BRIGHTEN YOUR OUTLOOK
Reduce or lessen symptoms of anxiety and depression:
You’ve heard me preach about this before – the way I manage my own anxiety, energy levels and feelings of well-being is by doing heart-pounding cardio, lifting heavy things and cutting out as much crap food as I can.
The studies are in. Physicians are prescribing exercise like they’re prescribing Ativan. Well, the good ones are, anyways. Physical exercise commands your body to respond with a flood of all kinds of feel-good hormones and chemicals which can help to change the way you see the world.
Before you hate me forever: No two ways about it, it is practially impossible to find the energy to exercise when you’re so depressed you can’t get out of bed. Those cases DO exist and medical intervention and pharmaceutical support is often what provides the most support. Every case is individual. Work with a physician.
My personal experience with dramatic, persistant, lifelong anxiety is that exercise is a TOTAL SAVIOUR.
Improve sleep quality:
Remember when you were a little kid and Gramma would make you go outside and play instead of watching TV? It’s because she knew that the combination of fresh air and exercise was going to make sure you were ready for bed and she could enjoy a quiet evening.
Again, it’s all about energy expenditure. Fatiguing your muscles, depleting your reserves, fresh air and sunshine – all of those factors combined mean that your body has earned it’s time for deep, restorative sleep. Lying around on the couch all day – while draining emotionally and physically, does not a good sleep make.
Special note: sometimes too much exercise – especially in the few hours before bedtime can make you too jazzed to calm down.
Make a zen bedtime routine: healthy carbs with supper (not too many) helps to facilitate sleep quality, cut back on screen time (1 hour before lights out) and sleep in a PITCH BLACK ROOM.
For me: my whole life is doable with 7-8 quality sleep hours each night. Be willing to work at it.
PUMP AND FLOW
Fortify your cardiorespiratory system:
Making your heart work hard – and calling on your lungs to supply oxygen to your body is arguably the most important benefit of exercise. Your heart and lungs are among the crucial life sustaining and life enhancing physiological systems that run your body.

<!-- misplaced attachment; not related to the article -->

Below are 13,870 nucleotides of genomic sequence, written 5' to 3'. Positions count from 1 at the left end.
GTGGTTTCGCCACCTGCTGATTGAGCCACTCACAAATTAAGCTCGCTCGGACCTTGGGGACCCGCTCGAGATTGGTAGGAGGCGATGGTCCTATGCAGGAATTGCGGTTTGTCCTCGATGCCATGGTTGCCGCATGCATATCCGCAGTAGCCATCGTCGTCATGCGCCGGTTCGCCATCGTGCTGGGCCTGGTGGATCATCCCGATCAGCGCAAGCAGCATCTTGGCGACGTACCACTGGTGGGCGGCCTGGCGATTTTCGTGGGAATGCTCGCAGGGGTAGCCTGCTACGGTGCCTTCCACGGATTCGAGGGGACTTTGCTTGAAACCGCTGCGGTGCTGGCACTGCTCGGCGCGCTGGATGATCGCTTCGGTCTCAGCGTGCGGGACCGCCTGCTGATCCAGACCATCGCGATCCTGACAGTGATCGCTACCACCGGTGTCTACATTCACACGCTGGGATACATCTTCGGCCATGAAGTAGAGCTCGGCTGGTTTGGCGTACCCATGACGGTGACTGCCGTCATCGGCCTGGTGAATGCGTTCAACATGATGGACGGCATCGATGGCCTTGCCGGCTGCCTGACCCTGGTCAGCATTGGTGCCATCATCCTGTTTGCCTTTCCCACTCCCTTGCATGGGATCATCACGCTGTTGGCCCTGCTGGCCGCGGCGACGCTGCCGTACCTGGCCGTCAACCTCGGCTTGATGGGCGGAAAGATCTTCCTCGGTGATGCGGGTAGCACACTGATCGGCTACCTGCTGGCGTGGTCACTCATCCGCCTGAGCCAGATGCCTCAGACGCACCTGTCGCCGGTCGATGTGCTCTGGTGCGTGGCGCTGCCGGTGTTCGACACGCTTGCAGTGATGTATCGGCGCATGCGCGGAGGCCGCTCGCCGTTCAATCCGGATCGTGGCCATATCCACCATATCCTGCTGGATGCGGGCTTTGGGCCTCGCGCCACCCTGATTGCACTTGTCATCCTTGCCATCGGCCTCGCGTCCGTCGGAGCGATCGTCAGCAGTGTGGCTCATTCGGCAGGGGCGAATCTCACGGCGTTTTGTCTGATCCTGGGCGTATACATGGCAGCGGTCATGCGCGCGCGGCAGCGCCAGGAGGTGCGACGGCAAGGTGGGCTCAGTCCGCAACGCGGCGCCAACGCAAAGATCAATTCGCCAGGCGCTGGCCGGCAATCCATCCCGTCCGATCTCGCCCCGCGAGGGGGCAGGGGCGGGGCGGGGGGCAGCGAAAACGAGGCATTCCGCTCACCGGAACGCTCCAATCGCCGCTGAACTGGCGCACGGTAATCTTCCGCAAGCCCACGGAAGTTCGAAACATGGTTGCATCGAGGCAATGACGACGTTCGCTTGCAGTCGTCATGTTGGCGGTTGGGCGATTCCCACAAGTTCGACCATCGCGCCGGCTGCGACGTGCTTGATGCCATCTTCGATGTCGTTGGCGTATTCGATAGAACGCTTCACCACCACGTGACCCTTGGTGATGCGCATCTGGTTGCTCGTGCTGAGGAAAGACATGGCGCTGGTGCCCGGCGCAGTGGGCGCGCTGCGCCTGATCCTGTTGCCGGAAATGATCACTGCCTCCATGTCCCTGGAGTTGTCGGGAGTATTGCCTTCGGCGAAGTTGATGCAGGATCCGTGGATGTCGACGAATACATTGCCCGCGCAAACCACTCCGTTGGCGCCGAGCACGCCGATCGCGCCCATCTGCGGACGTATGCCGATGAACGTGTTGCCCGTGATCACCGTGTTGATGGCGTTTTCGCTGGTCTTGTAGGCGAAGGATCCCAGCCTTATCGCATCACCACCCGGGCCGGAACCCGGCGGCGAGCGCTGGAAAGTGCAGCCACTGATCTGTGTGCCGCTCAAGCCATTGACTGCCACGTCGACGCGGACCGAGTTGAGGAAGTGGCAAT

The harder your heart works during exercise – the less hard it has to work at rest; the harder it pounds during a workout – the easier job it has moving blood through your body when you sit at work for eight hours or have to fly 10 hours overnight.
Circulation to limbs and digits, better cognitive functioning, healthier vision, oxygen to muscles – even better erections (see Bend, Flex, Bang and Burn) … it’s ALL about BLOOD FLOW.
KEEP THE DOCTOR AWAY
Boost your immune system:
Just too damn complicated to simplify into a paragraph that will convince you of anything. Read the Harvard study.
Some argue time in the gym means increased exposure to germs.
Some say “if you’re destined for cancer, there’s nothing you can do about it” OR “I come from a line of big women, there’s nothing I can do about it.” (see gene expression)
We will always find an excuse for that which doesn’t suit us. But, you can’t argue with physiology and science.
Exercise – simply put – means better overall health and less trips to the doctor.
BEND, FLEX, BANG and BURN
A smorgasbord of rewards for time spent ‘moving with effort’:
Less back pain. (In 5 months, my husband, at age 52, has quit going to the chiropractor and is off daily pain relief to manage chronic muscle and joint soreness.)
Better energy levels.
Fired up metabolism (a muscle building body burns more than a body at rest).
Hotter sex life.
Less visceral body fat (the kind that packs in around your internal organs).
Role model for others.
Extended social circle. (Birds of a feather, flock together.)
There are too many tangible, valid benefits to regular effort in exercise. To argue against exercise or to come up with reasons that you cannot, is to simply admit it just isn’t important to you.
It’s not rocket science.
There is no miracle with it.
It’s energy expenditure and motion and physiology.
Fact and science.
But, none of it works if we don’t actually DO something.
What is it in us that chooses the default of illness (it’s a statistic) and immobility over movement and wellness?
Do we really need our lives to be as easy and as comfortable as possible?
Is it really harder to move a little bit (break a sweat) than it is to carry an extra 60 pounds around our internal organs or have our bodies deteriorate in their softness?
What if movement and incorporating an 80/20 whole food rule was the way we transformed our body, our future and our over-burdened health care systems?
As you can see, I do believe exercise is almost the cure for everything.
** But I still love you, even if you think it’s too hard and don’t want to. **